Table 1.

Patient Characteristics.

Total number of patients n=69     
Women, 31.88% (21); Men, 69.57% (48)     
Naive patients, 39% (28); Non-naive patients, 61% (41)     
% patients = 1 prior biologic, 34.78%; > 1 prior biologic, 23.18%     
  Mean  Median 
Age on starting ustekinumab, y  47.91  49 
Baseline PASI score  13.34  12 
Final PASI score  3.53 
Number of prior biologic therapies  1.63 
Duration of follow-up, mo  36.12  23.79 
Patients Still on Therapy and Reasons for Withdrawal  Number  % 
Patients still on UST  52  75.36 
Withdrawal due to adverse events  2.90 
Withdrawal due to lack of efficacy  13.04 
Withdrawal due to good response  4.35 
Withdrawal because patient was lost to follow-up  4.35 

Treatment survival was calculated as the number of days a patient continued on ustekinumab during follow-up. The longest interval between two injections of the drug considered not to constitute loss to follow-up or treatment interruption was 180 days. We performed 2 analyses: one of the dataset as a whole and the other differentiating between patients who had previously received biologic therapy (naive) and those who had not (non-naive). The data was analyzed using the Kaplan-Meier method.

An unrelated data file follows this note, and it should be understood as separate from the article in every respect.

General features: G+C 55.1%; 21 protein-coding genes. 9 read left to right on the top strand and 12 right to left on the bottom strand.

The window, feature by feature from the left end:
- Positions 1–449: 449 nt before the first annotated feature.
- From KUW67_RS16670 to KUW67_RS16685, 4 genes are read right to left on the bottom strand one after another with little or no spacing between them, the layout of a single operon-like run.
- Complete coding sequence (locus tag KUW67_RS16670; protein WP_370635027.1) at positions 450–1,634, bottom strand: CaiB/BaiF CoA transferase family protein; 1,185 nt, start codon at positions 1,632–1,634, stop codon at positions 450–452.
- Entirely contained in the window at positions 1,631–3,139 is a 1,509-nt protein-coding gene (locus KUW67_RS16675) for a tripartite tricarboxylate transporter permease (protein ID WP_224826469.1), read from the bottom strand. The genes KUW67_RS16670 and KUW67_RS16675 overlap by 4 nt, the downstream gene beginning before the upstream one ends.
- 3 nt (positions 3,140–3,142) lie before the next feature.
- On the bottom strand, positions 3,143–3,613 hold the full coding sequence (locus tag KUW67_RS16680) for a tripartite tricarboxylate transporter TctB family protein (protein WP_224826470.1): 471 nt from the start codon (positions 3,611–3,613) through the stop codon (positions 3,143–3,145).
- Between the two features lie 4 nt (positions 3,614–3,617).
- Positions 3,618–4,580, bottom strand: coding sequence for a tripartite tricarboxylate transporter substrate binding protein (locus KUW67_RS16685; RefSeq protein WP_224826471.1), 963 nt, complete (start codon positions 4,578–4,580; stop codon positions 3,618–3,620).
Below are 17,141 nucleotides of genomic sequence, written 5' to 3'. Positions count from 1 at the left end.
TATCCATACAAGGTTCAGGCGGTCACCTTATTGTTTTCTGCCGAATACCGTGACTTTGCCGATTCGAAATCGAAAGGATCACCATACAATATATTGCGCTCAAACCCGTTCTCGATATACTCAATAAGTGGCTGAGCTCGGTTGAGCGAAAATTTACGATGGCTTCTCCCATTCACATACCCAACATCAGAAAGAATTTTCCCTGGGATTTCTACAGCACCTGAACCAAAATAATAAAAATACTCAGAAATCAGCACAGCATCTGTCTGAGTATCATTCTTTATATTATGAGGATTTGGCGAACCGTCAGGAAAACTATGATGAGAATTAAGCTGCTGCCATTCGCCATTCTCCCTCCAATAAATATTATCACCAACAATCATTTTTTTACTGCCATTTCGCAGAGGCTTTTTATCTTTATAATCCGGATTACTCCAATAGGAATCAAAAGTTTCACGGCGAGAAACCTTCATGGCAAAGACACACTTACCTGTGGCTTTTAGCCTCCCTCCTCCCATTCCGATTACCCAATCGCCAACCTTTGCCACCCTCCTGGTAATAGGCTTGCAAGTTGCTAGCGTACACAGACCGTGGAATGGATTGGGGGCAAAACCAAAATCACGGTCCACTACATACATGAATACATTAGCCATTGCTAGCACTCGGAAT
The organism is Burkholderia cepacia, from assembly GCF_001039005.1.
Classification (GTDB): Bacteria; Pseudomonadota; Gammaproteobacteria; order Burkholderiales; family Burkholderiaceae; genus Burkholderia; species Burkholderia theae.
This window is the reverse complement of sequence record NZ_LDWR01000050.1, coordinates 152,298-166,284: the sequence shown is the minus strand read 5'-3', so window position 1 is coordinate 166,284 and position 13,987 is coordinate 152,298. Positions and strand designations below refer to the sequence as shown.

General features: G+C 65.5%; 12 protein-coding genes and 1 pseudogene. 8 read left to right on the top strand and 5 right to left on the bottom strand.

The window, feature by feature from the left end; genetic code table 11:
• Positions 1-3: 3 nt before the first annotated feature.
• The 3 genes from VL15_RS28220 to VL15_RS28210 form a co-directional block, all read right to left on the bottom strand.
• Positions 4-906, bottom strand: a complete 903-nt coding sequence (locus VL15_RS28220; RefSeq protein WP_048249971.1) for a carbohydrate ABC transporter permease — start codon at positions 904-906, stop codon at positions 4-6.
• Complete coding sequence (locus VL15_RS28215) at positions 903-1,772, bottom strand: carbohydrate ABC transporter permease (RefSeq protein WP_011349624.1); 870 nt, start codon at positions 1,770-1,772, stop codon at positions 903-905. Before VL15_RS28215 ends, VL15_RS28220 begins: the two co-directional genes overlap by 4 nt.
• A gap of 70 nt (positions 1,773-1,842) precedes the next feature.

Treatment resulted in an improvement from the mean baseline Psoriasis Area and Severity Index (PASI) of 13.3 to a final mean PASI score of 3.5, which represents an 83% reduction in absolute PASI.

The treatment survival rate at the end of the 8.3 years of follow-up was 75.3%, and the rate was higher in the group of patients who had not previously been treated with a biologic agent than in the non-naive group (80% vs 60%) (Fig. 1).

Figure 1.

Kaplan-Meier analysis of treatment survival (duration in months, 8.3 years of follow-up).


Table 1 includes the patients who continued on ustekinumab and those in whom treatment was withdrawn. In this series, 6 patients reported adverse events, most of which were considered to be mild and did not lead to cessation of treatment. Treatment was withdrawn due to an adverse event in 2 patients: one who presented with infectious spondylodiscitis and another who developed severe palmoplantar pustulosis. A patient who developed psoriatic arthritis 3 months after starting ustekinumab continued on treatment, achieving a good response in terms of both skin lesions and joint involvement.

Tuberculin skin test conversion occurred in 12 patients, who were prescribed 6 to 9 months of treatment with isoniazid. No cases of active tuberculosis were recorded.